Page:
# Solving a system of linear equations modulo n

I have a system of linear equations

$$a+b+c \equiv 31 \pmod{54}$$ $$4a+2b+c \equiv 3 \pmod{54}$$ $$9a+3b+c \equiv 11 \pmod{54}$$

What should I input (I'm using LinearSolve)? It doesn't seem to work for composite modulo numbers. I have been unable to get Mathematica to give me all the possible solutions.

• Something like this: Solve[{Mod[a + b + c, 54] == 31, Mod[4 a + 2 b + c, 54] == 3, Mod[9 a + 3 b + c, 54] == 11}, {a, b, c}, Integers]?
– Kuba
Sep 5, 2013 at 7:55
• Perhaps: Reduce[{a + b + c == 31, 4 a + 2 b + c == 3, 9 a + 3 b + c == 11}, {a, b, c}, Modulus -> 54] ? Sep 5, 2013 at 8:57
• @Mr.Wizard Great. It works and gives all the solutions. Do you know a good tutorial for solving equations, inequalities, modular problems for Mathematica? Sep 5, 2013 at 11:00
• There is a huge list of general resources here. I can't think of anything specific at the moment. Sep 5, 2013 at 11:02
• Related / possible duplicate: (11580) Sep 5, 2013 at 11:06

Working with LinearSolve we encounter some inconsistency of the related option Modulus -> z if z is not prime. Nonetheless we could do this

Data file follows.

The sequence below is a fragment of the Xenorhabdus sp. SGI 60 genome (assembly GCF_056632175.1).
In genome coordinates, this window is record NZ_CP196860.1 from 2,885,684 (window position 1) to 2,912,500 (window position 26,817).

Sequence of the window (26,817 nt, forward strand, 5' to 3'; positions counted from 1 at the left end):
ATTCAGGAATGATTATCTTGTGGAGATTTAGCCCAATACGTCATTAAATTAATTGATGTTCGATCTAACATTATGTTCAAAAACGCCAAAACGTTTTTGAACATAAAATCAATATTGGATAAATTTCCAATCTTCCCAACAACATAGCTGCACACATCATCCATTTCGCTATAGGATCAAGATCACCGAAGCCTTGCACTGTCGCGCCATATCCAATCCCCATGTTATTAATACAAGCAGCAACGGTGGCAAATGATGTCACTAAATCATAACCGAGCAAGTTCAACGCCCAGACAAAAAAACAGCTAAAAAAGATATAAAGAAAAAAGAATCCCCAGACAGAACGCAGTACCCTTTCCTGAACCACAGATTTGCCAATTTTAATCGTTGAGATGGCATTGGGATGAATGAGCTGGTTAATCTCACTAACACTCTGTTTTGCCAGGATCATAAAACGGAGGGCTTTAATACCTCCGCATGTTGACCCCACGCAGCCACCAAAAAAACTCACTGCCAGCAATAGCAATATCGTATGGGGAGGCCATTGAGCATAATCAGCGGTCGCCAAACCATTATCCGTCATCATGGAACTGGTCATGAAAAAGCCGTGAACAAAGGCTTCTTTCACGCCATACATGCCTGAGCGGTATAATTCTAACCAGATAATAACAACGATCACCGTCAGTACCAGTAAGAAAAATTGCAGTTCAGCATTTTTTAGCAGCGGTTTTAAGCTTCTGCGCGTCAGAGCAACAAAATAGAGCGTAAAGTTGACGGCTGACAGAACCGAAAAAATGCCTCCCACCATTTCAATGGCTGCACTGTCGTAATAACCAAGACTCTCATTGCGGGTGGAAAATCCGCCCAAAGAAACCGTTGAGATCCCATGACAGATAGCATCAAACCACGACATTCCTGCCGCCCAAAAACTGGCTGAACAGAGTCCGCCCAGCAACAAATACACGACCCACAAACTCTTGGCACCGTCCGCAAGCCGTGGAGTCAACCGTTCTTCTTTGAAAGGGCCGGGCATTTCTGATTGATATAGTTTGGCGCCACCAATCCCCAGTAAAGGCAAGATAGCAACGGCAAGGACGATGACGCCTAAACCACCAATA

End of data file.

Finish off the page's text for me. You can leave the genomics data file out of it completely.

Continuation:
Mod[ LinearSolve[ {{1, 1, 1}, {4, 2, 1}, {9, 3, 1}}, {31, 3, 11}], 54]

{18, 26, 41}


Unfortunately we can get only one solution unlike when working with Solve. These posts describe another problems or bugs related to Modulus or Mod:

Note that the latter points some bugs present in versions 7 and 8 which have been fixed in version 9 of Mathematica.

Even though LinearSolve doesn't appear to be an appropriate approach w can use the Modulus option in another equation-solving functionality like e.g.: Solve or Reduce and in some other functions related to algebraic manipulations. This yields a symbolic result:

Solve[{  a + b + c   == 31,
4 a + 2 b + c ==  3,
9 a + 3 b + c == 11}, {a, b, c}, Modulus -> 54]

{{a -> 18 + 27 C, b -> 26 + 27 C, c -> 41}}


To get a full list of solutions we should put the result in a table, (changing generated parameters since they are protected to another ones e.g. k). We can see that we need the table of length two only otherwise we would get may duplicates.

Table[ Mod[{a, b, c} /. %, 54] /. C -> k, {k, 2}]

{{{45, 53, 41}}, {{18, 26, 41}}}


These are all solutions of the related system $\mod 54$:

Apply[{ Mod[#1 + #2 + #3, 54] - 31,
Mod[4 #1 + 2 #2 + #3, 54] - 3,
Mod[9 #1 + 3 #2 + #3, 54] - 11}&, %, {2}]

  {{{0, 0, 0}}, {{0, 0, 0}}}